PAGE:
Pam’s Pictorama Post: I woke to this 12 degree morning, bright as a new penny, here in New York City this January day and had no idea what I wanted to share with you folks today. Coffee in hand, I wandered among my possessions and reached into a pile by my desk of somewhat unsorted photos and odd items that seemed to need a bit of consideration before posting. I pulled out this item which somehow Kim hadn’t even seen come into the house; given the intimate dimensions of Deitch Studio this is indeed unusual.
This scarf struck my fancy when I saw it and I bought it on a whim knowing it wasn’t not my usual side of the street. The pointy Felix-es around the boarder tickled me – I am a sucker for a pointy Felix as some Pictorama followers know – and I like the color combination.
However, when it arrived I was a tad disappointed overall. The fabric is a bit thin and the design is a bit odd – the text which appears to be an interview with Pat Sullivan, an idea I sort of like – is strangely and unevenly cut off by the center image. While I realize that once you wear it as a scarf it wouldn’t much matter it offends my sensibility as an object.
The scarf has a (rather conspicuous think) note that it is the product of Determined Productions, San Francisco worked into the boarder design and it was produced in 1989 as per (yet) another note on the boarder which give the copyright of Felix the Cat Productions, Inc. which (Google informs me) resides in nearby Hamburg, New Jersey. I guess I give it a B- grade.
There was a time when I wore a lot of scarves and my wardrobe boasted many. It helped that the Metropolitan Museum produced them and I was able to purchase them at a steep discount for myself and my family. (I had learned to tie them, after a fashion at least, during my college year living in London, brighting a small number of outfits with bright scarves of different colors and prints. Nothing fancy but a method or two that work for me anyway.) The offices at the Met were often cold and a scarf made practical sense – many people had the same idea and in winter would find us all wrapped in them and wool shawls from the store there as well.
My current offices (when and if I visit them which is still rarely) are also chilly in winter, but somehow I have fallen largely out of the scarf habit although they still reside in my closet, languishing with a lot of other unused office clothes at the moment, a sort of a time capsule despite a recent clean out. (My efforts in this area and further thoughts on various aspects of the potential return to the office can be found in a post here.) I tended to layer on jackets and sweaters instead. Here, working from my perch at home, I also just ten to add a layer although this apartment and especially that corner of it, tends to be warm.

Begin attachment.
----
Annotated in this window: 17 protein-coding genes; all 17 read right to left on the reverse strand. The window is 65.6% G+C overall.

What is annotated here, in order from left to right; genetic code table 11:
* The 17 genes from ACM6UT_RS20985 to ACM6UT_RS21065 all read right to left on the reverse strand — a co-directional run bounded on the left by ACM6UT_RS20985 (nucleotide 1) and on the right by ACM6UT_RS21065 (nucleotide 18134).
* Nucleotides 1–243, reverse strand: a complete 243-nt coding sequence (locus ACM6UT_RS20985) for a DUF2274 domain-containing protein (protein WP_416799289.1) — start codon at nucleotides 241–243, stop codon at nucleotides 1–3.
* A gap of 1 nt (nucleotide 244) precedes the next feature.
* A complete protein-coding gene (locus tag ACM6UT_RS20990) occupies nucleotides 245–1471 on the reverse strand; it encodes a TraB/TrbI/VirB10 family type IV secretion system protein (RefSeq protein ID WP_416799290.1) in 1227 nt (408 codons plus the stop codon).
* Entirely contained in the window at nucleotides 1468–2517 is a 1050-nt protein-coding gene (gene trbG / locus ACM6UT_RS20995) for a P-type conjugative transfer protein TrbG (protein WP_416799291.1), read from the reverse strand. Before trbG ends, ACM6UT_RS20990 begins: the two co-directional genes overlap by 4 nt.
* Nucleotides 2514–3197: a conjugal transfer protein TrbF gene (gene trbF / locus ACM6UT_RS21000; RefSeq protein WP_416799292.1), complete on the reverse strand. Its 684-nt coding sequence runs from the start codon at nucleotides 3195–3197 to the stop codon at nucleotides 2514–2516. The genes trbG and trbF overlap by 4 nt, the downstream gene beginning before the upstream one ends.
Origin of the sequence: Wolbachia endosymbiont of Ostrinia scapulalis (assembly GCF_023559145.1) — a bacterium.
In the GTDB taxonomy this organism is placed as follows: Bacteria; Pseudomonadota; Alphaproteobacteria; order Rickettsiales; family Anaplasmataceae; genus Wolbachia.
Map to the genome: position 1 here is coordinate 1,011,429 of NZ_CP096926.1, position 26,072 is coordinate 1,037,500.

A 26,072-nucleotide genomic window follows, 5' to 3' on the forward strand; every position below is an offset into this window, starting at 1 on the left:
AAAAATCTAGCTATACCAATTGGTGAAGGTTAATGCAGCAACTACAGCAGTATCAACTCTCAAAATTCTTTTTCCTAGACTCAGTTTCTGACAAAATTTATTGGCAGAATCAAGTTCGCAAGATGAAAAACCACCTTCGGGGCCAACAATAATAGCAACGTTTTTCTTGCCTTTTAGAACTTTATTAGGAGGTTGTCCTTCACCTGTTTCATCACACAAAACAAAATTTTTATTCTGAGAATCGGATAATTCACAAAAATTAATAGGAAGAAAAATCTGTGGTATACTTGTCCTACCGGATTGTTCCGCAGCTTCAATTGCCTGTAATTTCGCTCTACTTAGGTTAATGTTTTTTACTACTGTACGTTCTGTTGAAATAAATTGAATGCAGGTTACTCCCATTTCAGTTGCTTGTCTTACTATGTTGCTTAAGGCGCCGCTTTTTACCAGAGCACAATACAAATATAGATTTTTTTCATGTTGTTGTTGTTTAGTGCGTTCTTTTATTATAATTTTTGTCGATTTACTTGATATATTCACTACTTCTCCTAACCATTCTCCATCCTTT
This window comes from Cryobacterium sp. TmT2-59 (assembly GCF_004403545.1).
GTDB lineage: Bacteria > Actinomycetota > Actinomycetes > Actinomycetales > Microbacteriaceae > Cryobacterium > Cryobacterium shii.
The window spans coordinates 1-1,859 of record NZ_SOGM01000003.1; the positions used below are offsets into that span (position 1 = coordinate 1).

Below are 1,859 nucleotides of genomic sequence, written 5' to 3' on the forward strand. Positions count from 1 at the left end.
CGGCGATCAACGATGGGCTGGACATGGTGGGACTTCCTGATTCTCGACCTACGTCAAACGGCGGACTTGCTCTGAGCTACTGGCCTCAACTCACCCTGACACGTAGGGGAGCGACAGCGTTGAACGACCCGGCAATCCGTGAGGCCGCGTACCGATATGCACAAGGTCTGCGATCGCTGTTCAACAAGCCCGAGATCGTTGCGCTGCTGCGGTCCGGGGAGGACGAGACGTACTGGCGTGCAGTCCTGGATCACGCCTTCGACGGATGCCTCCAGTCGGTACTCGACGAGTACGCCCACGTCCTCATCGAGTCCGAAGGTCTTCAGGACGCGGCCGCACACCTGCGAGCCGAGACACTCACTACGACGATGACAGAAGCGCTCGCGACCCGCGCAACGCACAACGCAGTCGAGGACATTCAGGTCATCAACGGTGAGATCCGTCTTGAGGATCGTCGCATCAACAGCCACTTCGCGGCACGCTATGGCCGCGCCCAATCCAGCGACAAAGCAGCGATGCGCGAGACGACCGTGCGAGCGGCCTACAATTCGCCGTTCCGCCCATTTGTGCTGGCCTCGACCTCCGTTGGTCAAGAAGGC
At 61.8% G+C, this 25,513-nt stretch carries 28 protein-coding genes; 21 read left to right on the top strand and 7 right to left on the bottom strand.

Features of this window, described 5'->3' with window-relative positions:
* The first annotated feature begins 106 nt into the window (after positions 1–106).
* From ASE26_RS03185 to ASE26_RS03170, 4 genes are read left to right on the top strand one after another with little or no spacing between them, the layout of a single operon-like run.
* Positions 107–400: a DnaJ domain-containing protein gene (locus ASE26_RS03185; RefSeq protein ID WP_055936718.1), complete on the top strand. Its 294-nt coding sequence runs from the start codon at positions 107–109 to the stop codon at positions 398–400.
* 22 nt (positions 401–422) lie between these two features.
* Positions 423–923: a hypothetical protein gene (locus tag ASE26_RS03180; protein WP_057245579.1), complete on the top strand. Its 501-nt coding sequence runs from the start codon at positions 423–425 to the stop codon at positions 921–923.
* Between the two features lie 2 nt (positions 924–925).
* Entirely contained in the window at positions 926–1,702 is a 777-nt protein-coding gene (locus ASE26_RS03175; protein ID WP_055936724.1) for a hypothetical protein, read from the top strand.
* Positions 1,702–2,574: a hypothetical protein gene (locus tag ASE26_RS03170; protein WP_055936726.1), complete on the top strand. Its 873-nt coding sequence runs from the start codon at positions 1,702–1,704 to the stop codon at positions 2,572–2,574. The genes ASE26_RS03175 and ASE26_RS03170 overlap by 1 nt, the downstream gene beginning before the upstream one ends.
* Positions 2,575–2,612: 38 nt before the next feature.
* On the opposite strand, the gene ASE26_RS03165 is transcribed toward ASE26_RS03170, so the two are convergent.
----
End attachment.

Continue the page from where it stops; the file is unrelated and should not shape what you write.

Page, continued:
Recently I was working from my mom’s house in New Jersey and assigned myself an unused upstairs room as my office. That room turns out to be quite chilly and as I had few items of clothing with me I did wrap myself in a big wool scarf I had with me for my afternoon of Zoom calls. Folks asked about it, never having much seen me in one and wondering where the heck I was that I was so cold. (A navy wool cardigan has been sourced as a permanent resident of the New Jersey branch of my operations, as a way of addressing this issue, but a scarf may still be required. I will be testing this out later this week anyway, but will arrive better prepared.)
The question of how daily work attire will emerge from this long hiatus of going to an office is unsure – as is the precise nature of said return. There are days when I think I should just toss everything (potentially piles of nicer trousers, tops and jackets) but the three pairs of nice jeans, two sweaters, two tops, maybe a jacket or two for “dressing up”, that are currently in rotation. They could rattle around in an otherwise empty closet with a lot of running tights and sweats. Meanwhile, a return to scarf wearing in the near term seems unlikely.